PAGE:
TTCFF 2018: ‘The Sandman’ Offers A Look Into Capital Punishment

Whether or not you agree with it, capital punishment happens in the United States. As a matter of fact, 31 out of 50 US states practice capital punishment. Surprisingly, only 17 of those states require a physician to be present during an execution of any kind. Since all major medical associations oppose physician participation, doctors who feel the need to provide assistance must do so anonymously. In Lauren Knapp’s documentary, The Sandman, we get an indepth look at the emotional roller coaster ridden by Dr. Carlo A. Musso, the emergency room physician and capital punishment opponent who also happens to provide final healthcare for the men and women on Georgia’s Death Row during their executions.

Dr. Carlo A Musso, The Sandman
Dr. Carlo A. Musso

“I’ve thought a lot about giving this interview… and actually about writing a book, I already have a title for the book in mind. It’s “The Sandman.” When I show up, someone is being put to sleep.” — Dr. Carlo A. Musso

The Sandman‘s Official Synopsis:

Dr. Carlo Musso has been helping the state of Georgia execute inmates via lethal injection since 2003. The medical community strongly and unanimously opposes the use of medicine for executions. Yet, most states practicing lethal injection require a physician presence. In exchange, they offer a cloak of anonymity. The Sandman explores Dr. Musso’s own moral equivocation and justification for providing “end of life care” within the correctional environment, while personally opposing capital punishment.

A passion project for documentarian Lauren Knapp (Lockdown 2015), The Sandman was directed, produced, written, edited and shot by this filmmaking powerhouse. Despite the fact that, for the most part, only two people appear on screen – Dr. Musso and his wife, Teresa – this 21-minute story of one man’s balancing act between wanting to do good for his patients and despising the capital punishment law is an emotional head-turner. No matter what side of the coin you find yourself on, you can’t help but feel the stirring affectivity behind Dr. Musso’s struggles with compassion and belief.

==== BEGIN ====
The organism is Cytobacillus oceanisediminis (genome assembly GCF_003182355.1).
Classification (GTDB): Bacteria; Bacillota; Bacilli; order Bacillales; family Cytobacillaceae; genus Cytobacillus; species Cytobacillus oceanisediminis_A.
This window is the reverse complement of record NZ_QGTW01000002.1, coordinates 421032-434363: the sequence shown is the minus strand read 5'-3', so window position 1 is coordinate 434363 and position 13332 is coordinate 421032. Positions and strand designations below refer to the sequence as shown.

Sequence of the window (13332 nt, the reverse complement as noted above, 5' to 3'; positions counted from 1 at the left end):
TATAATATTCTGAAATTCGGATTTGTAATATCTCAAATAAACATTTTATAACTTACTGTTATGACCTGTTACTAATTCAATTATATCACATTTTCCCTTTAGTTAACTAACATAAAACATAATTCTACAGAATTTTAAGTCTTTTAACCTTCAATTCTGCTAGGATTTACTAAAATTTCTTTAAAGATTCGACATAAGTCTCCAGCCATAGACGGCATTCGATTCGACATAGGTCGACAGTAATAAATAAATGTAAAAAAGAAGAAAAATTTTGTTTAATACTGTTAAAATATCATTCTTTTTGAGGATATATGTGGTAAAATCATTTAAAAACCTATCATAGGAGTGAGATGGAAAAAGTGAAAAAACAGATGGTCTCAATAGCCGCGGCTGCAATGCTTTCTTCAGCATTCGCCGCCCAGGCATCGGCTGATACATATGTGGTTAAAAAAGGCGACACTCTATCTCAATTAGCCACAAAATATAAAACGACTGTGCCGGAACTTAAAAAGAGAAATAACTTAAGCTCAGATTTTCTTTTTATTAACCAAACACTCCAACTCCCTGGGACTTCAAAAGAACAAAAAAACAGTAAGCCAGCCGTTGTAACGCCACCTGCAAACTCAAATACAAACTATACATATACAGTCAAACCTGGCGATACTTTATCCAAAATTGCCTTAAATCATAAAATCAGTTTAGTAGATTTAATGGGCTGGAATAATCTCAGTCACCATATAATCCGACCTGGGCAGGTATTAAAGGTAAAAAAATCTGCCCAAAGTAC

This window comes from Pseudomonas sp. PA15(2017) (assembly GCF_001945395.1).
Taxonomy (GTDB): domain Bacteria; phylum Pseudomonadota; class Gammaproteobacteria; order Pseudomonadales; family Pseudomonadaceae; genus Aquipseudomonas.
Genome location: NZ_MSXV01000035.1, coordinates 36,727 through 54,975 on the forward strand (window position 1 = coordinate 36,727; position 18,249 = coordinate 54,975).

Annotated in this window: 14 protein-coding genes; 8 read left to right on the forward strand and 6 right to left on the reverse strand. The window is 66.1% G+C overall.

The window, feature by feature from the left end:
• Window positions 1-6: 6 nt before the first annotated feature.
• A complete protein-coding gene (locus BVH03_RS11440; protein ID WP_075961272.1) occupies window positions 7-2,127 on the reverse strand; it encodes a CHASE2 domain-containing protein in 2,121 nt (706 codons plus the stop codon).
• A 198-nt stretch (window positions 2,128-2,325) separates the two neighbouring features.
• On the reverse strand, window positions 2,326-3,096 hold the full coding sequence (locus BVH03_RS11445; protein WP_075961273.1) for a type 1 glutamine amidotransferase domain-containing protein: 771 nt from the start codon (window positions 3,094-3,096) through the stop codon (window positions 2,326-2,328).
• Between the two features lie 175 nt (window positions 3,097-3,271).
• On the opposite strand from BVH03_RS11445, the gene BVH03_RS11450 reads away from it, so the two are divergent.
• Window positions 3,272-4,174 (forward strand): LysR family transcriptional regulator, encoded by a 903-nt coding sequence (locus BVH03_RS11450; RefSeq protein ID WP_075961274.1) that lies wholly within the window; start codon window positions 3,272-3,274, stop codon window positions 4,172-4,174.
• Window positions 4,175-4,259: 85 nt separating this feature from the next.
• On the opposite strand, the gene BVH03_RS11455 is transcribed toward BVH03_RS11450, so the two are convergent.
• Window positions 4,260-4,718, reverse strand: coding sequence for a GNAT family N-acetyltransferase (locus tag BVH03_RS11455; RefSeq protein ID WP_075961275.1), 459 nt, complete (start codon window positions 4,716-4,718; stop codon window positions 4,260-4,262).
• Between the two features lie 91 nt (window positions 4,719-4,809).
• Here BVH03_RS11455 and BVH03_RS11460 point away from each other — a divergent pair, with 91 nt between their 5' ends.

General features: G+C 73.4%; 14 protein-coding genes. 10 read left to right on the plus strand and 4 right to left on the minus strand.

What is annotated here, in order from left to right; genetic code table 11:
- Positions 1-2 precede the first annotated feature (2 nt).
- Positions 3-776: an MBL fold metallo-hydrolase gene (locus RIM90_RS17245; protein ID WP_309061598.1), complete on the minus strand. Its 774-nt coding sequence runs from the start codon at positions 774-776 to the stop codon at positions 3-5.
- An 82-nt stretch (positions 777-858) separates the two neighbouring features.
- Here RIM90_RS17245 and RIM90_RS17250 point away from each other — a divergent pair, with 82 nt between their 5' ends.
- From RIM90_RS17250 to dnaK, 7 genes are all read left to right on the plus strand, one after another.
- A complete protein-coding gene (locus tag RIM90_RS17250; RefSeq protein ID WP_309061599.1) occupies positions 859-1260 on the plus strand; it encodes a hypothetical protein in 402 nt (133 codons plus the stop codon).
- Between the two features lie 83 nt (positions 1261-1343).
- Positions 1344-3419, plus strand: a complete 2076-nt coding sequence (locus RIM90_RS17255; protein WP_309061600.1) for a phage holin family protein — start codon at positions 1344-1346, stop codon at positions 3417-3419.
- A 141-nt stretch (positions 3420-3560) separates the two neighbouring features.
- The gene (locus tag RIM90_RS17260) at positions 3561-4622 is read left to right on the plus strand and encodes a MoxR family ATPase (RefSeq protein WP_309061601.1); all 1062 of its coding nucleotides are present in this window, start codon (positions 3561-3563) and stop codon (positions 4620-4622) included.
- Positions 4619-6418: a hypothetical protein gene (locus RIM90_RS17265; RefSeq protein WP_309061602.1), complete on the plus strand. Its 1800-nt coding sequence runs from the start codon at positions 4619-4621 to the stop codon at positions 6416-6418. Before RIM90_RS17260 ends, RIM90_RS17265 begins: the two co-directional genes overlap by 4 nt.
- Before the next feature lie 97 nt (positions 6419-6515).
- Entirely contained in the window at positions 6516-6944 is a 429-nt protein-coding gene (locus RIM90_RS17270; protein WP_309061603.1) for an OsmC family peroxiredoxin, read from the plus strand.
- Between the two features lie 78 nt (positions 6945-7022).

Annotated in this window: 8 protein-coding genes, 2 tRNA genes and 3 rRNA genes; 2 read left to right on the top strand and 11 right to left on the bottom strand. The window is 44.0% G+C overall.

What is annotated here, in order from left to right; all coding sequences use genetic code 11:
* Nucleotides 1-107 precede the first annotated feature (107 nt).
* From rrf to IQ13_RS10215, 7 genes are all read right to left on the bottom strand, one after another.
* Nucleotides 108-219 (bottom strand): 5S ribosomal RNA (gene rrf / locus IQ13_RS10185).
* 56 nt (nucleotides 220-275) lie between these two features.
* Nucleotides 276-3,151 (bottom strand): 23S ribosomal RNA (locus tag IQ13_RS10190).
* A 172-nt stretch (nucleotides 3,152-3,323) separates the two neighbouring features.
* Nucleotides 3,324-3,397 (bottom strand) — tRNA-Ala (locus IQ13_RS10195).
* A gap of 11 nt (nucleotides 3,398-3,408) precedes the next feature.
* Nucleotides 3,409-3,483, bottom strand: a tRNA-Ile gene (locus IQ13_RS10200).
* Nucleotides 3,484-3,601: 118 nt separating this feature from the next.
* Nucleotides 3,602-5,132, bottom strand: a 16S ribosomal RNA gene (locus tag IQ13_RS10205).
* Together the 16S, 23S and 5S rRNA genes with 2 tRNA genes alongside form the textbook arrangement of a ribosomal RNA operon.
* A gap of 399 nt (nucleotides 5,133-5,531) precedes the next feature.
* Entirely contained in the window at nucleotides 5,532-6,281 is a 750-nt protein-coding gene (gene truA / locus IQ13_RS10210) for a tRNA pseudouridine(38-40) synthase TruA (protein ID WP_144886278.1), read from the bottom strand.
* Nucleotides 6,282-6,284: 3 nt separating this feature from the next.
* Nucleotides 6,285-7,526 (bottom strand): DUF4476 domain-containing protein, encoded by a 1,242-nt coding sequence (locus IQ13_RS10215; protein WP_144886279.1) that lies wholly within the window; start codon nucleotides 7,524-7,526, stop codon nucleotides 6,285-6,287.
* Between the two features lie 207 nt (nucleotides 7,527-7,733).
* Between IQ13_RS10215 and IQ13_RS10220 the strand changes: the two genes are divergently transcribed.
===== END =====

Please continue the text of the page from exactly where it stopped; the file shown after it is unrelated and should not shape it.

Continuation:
Now, The Sandman will not try to shift your own opinion on capital punishment one way or another. We never see inmates try to plead their case or the conditions in which they live. However, I will say that the updates on the last few minutes of inmate Travis Hittson’s life were incredibly moving, despite the fact that nothing of his death was shown and the information was given in an objective, unemotional way. Despite knowing what he did to land on Death Row, his own demise in a clinical, matter-of-fact environment made the whole thing so much worse.

The Sandman was shown at this year’s Toronto True Crime Film Festival, and as a horror movie review, I can only ask that you take a look at this short documentary if you get the chance. For more information on this controversial subject, visit the film’s website here. You can watch a ten minute version of the film here.

About Tracy Allen

As the co-owner and Editor-in-Chief of PopHorror.com, Tracy has learned a lot about independent horror films and the people who love them. Now an approved critic for Rotten Tomatoes, she hopes the masses will follow her reviews back to PopHorror and learn more about the creativity and uniqueness of indie horror movies.

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